The low defensive rating for Derek Jeter is not based on computers, it is not based on statistics, and it is not based on math. It is based on a specific observation that there are balls going through the shortstop hole against the Yankees that might very well have been fielded. Lots of them—93 of them last year, not counting the ones that might have gone through when somebody else was playing short for the Yankees. Yes, there are computers between the original observation and the conclusion; we use computers to summarize our observations, and we do state the summary as a statistic. But, at its base, it is simply a highly organized and systematic observation based on watching the games very carefully and taking notes about what happens.
Jeter, given the balls he was challenged with, had an expectation of recording 439 groundball outs. He actually recorded 400. He missed by 39. Everett, given the balls hit to him, had an expectation of 340 groundball outs. He actually recorded 374. He over-achieved by 33-point-something.
This is an analysis of groundballs. Shortstops also have to field balls hit in the air—not as many of them, but they still have to field them. That part of the analysis helps Jeter a little bit. Jeter is +5 on balls hit in the air; Everett is -1. That cuts the difference between them from 72 plays to 66.
Could these observations be wrong? It’s hard to see how, but. . .I’m a skeptic; I’m always looking for ways we could be wrong.
This is not the only basis for our conclusion; actually, this is one of four. Another way of looking at this problem is to make a count of the number of hits, and where those hits land on the field.
Against the Yankees last year there were 196 hits that went up the middle, over the pitcher’s mound, over second base and into center field for a hit (more or less. . .near second, and some of them may have been knocked down behind second base by the second baseman, the shortstop, or a passing streaker). That is the most common place where hits go, and an average team gives up 177 hits to that hole. Against Houston, there were 169—27 fewer than against the Pinstripers.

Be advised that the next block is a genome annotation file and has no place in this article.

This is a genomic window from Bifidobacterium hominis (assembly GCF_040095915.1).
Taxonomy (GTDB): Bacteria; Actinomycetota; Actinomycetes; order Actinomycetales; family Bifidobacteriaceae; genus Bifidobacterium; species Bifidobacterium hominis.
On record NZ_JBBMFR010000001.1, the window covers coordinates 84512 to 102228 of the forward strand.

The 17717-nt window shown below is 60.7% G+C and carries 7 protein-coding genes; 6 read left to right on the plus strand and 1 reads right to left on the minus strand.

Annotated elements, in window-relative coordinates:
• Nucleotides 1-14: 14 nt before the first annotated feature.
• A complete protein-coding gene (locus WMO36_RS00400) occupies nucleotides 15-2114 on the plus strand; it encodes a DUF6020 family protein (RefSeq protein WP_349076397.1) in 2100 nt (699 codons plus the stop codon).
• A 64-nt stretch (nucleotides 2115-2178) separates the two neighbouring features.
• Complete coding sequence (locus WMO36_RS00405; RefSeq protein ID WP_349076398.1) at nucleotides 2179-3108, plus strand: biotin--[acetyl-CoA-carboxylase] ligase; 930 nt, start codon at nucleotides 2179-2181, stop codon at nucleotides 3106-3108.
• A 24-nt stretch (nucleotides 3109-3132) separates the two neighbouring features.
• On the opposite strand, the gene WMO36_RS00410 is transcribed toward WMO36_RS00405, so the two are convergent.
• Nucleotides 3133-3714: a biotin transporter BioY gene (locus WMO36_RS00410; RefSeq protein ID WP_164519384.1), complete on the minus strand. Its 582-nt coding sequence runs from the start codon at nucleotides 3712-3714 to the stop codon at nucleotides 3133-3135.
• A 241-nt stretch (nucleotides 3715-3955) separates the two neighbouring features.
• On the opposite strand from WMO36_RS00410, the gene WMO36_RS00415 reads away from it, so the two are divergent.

Against the Yankees in 2005 there were 131 hits in the hole between third and short, as opposed to a major league average of 115. Against the Astros, there were 83.
Against the Yankees in 2005 there were 110 hits that fell into short left field, over the shortstop but in front of Hideki Matsui. The major league average is 106. Against the Astros, there were 94.
The Yankees did have an advantage vs. the average team in terms of infield hits allowed; they allowed 85, whereas the average team allowed 89. (The Astros, 79.) But taking all four of the holes which are guarded in part by the shortstop, the Yankees allowed 35 hits more than an average major league team, and 97 more than the Astros.
|Up the Middle||196||177||169|
|In the SS/3B Hole||131||115||83|
|In short left||110||106||94|
So there is a separate method, relying on a different set of facts, which gives us essentially the same conclusion: that Everett is an outstanding shortstop, and Jeter not so much.
There is a third method, Relative Range Factor, which is explained in a different article. Relative Range Factor is an entirely different method, relying not on Baseball Info Solutions’ careful and systematic original observation of the games, but on a thorough and detailed analysis of the traditional fielding statistics. It’s just plays made per nine innings in the field, but with adjustments put in for the strikeout and groundball tendencies of the team, the left/right bias of the pitching staff, and whether the player was surrounded by good fielders who took plays away from him or bad fielders who stretched out the innings and created more opportunities. That method is explained on page 199.